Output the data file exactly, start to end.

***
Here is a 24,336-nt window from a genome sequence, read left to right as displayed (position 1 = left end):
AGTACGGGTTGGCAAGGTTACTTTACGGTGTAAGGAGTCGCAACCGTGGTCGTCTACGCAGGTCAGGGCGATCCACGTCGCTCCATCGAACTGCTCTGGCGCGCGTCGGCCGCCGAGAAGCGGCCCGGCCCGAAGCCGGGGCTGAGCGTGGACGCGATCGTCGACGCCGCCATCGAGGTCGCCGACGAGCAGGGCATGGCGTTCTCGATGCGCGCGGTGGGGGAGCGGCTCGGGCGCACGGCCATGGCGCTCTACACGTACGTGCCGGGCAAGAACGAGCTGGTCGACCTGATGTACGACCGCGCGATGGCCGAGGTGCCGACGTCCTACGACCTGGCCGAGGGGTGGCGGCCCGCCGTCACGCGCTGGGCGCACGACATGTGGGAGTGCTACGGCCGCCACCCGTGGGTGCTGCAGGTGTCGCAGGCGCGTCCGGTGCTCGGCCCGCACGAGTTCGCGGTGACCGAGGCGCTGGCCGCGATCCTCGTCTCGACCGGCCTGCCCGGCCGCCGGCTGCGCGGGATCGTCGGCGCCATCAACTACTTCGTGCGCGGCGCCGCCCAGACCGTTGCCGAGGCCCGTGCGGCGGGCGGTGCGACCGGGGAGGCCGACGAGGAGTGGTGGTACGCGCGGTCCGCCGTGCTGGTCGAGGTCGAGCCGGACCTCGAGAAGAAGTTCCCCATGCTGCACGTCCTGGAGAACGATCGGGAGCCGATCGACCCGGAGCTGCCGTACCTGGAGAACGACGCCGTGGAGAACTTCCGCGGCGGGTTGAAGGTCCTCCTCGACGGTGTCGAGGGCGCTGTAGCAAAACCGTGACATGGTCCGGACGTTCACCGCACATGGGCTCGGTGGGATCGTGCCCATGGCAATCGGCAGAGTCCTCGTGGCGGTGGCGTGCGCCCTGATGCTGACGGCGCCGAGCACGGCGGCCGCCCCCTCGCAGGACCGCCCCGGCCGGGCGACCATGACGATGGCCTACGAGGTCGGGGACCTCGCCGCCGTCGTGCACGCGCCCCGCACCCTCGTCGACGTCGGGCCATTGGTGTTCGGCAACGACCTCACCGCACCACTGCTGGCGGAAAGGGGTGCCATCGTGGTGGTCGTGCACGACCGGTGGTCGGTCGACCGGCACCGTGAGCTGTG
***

Here is a 24,336-nt window from a genome sequence, read left to right as displayed (position 1 = left end):
AGTACGGGTTGGCAAGGTTACTTTACGGTGTAAGGAGTCGCAACCGTGGTCGTCTACGCAGGTCAGGGCGATCCACGTCGCTCCATCGAACTGCTCTGGCGCGCGTCGGCCGCCGAGAAGCGGCCCGGCCCGAAGCCGGGGCTGAGCGTGGACGCGATCGTCGACGCCGCCATCGAGGTCGCCGACGAGCAGGGCATGGCGTTCTCGATGCGCGCGGTGGGGGAGCGGCTCGGGCGCACGGCCATGGCGCTCTACACGTACGTGCCGGGCAAGAACGAGCTGGTCGACCTGATGTACGACCGCGCGATGGCCGAGGTGCCGACGTCCTACGACCTGGCCGAGGGGTGGCGGCCCGCCGTCACGCGCTGGGCGCACGACATGTGGGAGTGCTACGGCCGCCACCCGTGGGTGCTGCAGGTGTCGCAGGCGCGTCCGGTGCTCGGCCCGCACGAGTTCGCGGTGACCGAGGCGCTGGCCGCGATCCTCGTCTCGACCGGCCTGCCCGGCCGCCGGCTGCGCGGGATCGTCGGCGCCATCAACTACTTCGTGCGCGGCGCCGCCCAGACCGTTGCCGAGGCCCGTGCGGCGGGCGGTGCGACCGGGGAGGCCGACGAGGAGTGGTGGTACGCGCGGTCCGCCGTGCTGGTCGAGGTCGAGCCGGACCTCGAGAAGAAGTTCCCCATGCTGCACGTCCTGGAGAACGATCGGGAGCCGATCGACCCGGAGCTGCCGTACCTGGAGAACGACGCCGTGGAGAACTTCCGCGGCGGGTTGAAGGTCCTCCTCGACGGTGTCGAGGGCGCTGTAGCAAAACCGTGACATGGTCCGGACGTTCACCGCACATGGGCTCGGTGGGATCGTGCCCATGGCAATCGGCAGAGTCCTCGTGGCGGTGGCGTGCGCCCTGATGCTGACGGCGCCGAGCACGGCGGCCGCCCCCTCGCAGGACCGCCCCGGCCGGGCGACCATGACGATGGCCTACGAGGTCGGGGACCTCGCCGCCGTCGTGCACGCGCCCCGCACCCTCGTCGACGTCGGGCCATTGGTGTTCGGCAACGACCTCACCGCACCACTGCTGGCGGAAAGGGGTGCCATCGTGGTGGTCGTGCACGACCGGTGGTCGGTCGACCGGCACCGTGAGCTGTG